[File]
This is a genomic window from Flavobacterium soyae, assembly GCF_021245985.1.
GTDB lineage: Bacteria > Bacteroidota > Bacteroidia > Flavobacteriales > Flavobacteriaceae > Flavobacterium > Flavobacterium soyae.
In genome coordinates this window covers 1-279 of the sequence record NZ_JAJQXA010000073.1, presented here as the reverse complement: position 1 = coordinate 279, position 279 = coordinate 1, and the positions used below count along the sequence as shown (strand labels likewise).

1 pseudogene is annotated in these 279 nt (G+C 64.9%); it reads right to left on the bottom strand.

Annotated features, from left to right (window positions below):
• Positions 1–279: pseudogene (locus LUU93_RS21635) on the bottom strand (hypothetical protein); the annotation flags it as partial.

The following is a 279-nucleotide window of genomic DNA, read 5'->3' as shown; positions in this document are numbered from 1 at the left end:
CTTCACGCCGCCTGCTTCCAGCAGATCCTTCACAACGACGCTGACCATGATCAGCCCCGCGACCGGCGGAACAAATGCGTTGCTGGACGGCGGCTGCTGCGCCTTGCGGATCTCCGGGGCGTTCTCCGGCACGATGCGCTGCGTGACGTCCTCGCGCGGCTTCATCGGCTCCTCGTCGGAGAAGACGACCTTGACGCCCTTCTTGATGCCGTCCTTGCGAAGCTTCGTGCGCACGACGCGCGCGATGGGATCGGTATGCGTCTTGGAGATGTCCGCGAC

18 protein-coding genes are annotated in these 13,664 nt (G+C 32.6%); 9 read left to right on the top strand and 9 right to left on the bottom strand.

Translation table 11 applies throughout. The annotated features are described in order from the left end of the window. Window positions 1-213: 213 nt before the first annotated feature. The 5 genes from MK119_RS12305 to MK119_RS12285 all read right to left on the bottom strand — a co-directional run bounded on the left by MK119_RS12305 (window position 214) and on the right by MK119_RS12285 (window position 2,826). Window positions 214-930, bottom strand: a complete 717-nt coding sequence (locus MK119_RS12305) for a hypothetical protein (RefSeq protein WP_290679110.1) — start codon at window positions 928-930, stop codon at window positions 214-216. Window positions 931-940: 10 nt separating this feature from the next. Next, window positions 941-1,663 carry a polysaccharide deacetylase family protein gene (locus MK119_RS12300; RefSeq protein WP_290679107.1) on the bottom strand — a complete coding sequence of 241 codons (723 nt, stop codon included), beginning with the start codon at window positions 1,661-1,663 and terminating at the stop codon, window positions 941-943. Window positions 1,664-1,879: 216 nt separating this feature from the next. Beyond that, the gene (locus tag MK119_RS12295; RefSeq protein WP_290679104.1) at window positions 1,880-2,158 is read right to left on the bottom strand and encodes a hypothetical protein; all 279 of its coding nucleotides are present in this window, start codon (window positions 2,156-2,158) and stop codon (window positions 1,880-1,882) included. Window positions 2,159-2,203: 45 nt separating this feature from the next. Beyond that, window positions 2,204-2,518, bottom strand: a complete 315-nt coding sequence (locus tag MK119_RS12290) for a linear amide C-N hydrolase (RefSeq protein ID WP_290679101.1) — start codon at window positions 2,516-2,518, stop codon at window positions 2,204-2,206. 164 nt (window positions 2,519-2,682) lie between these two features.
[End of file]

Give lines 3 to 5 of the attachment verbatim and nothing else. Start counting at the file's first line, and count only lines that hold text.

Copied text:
In genome coordinates this window covers 1-279 of the sequence record NZ_JAJQXA010000073.1, presented here as the reverse complement: position 1 = coordinate 279, position 279 = coordinate 1, and the positions used below count along the sequence as shown (strand labels likewise).

1 pseudogene is annotated in these 279 nt (G+C 64.9%); it reads right to left on the bottom strand.

Annotated features, from left to right (window positions below):